Exercise may increase the muscular contractions of the intestine, promoting elimination.8 Nonetheless, the effect of exercise on constipation remains unclear.9
Healthcare practitioners often recommend increased dietary fiber and fluid intake to shorten bowel transit time and increase stool weight. Use of laxatives beyond one week is discouraged, due to weakening of the colon and fluid retention. Laxative abuse is common in the elderly and among people with eating disorders.
Glucomannan is a water-soluble dietary fiber that is derived from konjac root. Like other sources of fiber, such as psyllium and fenugreek, glucomannan is considered a bulk-forming laxative. A preliminary trial10 and several double-blind trials11 12 13 14 have found glucomannan to be an effective treatment for constipation. The amount of glucomannan shown to be effective as a laxative is 3 to 4 grams per day. In constipated people, glucomannan and other bulk-forming laxatives generally help produce a bowel movement within 12 to 24 hours.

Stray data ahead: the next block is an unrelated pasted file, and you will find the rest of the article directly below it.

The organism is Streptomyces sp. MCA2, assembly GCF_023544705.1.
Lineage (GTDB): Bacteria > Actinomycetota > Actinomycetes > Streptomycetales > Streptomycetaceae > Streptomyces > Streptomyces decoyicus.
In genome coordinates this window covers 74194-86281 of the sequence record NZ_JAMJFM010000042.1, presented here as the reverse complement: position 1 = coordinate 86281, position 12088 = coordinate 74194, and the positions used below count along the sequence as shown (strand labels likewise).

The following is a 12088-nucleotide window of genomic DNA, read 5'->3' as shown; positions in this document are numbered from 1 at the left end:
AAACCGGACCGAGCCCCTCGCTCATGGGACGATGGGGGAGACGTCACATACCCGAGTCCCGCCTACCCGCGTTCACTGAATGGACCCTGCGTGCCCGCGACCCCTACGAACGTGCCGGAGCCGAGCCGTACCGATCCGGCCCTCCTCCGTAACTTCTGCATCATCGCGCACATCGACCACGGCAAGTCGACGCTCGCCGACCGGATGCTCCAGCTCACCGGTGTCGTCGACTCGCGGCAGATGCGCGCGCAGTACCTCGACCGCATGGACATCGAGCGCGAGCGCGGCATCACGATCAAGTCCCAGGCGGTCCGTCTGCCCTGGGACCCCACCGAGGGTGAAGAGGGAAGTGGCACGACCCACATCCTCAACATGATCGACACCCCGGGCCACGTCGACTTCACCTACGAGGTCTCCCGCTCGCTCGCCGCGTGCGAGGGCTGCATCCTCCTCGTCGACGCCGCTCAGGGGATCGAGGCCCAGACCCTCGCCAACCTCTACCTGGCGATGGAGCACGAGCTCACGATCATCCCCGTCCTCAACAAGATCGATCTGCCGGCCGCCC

Chlorophyll, the substance responsible for the green color in plants, may be useful for a number of gastrointestinal problems. In a preliminary trial, chlorophyll supplementation eased chronic constipation in elderly people.15
The laxatives most frequently used world-wide come from plants. Herbal laxatives are either bulk-forming or stimulating.